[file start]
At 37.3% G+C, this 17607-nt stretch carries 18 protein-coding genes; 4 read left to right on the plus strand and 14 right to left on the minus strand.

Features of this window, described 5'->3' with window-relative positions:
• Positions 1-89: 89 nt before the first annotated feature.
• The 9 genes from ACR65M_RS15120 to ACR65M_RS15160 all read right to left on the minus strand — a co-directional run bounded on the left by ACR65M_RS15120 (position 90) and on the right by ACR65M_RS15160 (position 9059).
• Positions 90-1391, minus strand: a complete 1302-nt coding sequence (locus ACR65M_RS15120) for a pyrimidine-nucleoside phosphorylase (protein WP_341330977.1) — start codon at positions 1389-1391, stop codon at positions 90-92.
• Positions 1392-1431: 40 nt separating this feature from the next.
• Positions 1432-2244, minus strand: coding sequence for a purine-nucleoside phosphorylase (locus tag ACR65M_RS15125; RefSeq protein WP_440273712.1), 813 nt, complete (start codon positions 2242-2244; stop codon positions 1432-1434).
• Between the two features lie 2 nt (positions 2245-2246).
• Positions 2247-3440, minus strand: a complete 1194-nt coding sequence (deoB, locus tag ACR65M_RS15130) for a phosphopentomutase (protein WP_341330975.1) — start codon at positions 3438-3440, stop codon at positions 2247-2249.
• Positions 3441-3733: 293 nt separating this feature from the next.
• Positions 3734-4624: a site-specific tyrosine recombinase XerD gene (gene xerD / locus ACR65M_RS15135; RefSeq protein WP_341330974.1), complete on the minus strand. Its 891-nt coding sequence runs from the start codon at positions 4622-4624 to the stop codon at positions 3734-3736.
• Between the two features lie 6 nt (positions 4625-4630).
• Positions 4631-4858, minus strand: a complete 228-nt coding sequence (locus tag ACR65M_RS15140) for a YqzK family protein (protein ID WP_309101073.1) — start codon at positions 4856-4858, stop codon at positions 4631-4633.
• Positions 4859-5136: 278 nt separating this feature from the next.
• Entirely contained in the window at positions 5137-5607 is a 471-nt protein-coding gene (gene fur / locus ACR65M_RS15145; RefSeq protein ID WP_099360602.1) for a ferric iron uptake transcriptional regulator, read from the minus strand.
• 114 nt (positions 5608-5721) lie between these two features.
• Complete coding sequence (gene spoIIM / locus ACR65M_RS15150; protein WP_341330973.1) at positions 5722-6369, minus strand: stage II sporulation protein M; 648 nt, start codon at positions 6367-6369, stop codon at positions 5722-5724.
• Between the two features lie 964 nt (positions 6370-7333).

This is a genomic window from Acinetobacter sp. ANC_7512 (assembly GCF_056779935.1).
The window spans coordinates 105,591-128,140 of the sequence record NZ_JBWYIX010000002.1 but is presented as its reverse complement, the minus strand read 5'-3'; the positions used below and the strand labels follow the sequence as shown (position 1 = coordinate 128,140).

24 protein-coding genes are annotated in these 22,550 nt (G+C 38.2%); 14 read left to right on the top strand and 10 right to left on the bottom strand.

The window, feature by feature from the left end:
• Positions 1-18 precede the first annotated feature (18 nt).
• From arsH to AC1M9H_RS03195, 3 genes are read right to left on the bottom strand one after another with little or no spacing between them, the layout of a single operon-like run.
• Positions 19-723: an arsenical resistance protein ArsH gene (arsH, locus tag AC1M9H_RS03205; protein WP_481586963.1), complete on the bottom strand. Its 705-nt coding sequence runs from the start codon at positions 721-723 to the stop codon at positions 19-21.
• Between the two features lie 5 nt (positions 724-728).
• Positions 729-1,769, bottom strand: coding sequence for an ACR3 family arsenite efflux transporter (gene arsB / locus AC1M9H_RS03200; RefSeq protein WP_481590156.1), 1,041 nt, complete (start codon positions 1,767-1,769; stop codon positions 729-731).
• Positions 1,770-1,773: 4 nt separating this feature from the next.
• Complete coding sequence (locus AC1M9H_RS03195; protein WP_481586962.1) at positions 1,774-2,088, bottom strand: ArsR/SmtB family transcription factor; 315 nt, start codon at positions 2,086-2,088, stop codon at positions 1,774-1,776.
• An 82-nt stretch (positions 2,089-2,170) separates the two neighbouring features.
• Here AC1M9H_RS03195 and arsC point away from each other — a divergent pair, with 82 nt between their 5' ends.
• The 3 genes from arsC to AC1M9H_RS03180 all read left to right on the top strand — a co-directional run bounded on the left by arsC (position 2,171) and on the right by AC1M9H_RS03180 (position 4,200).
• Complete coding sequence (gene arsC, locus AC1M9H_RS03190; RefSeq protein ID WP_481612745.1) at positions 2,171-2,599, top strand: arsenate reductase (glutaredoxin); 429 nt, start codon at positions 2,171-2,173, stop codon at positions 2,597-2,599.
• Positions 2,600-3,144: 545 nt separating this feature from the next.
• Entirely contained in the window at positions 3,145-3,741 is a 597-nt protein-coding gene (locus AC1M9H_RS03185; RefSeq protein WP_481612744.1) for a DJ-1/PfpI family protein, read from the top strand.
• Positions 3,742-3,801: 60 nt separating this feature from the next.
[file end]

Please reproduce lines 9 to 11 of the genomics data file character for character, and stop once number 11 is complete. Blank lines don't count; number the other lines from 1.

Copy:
• Positions 2247-3440, minus strand: a complete 1194-nt coding sequence (deoB, locus tag ACR65M_RS15130) for a phosphopentomutase (protein WP_341330975.1) — start codon at positions 3438-3440, stop codon at positions 2247-2249.
• Positions 3441-3733: 293 nt separating this feature from the next.
• Positions 3734-4624: a site-specific tyrosine recombinase XerD gene (gene xerD / locus ACR65M_RS15135; RefSeq protein WP_341330974.1), complete on the minus strand. Its 891-nt coding sequence runs from the start codon at positions 4622-4624 to the stop codon at positions 3734-3736.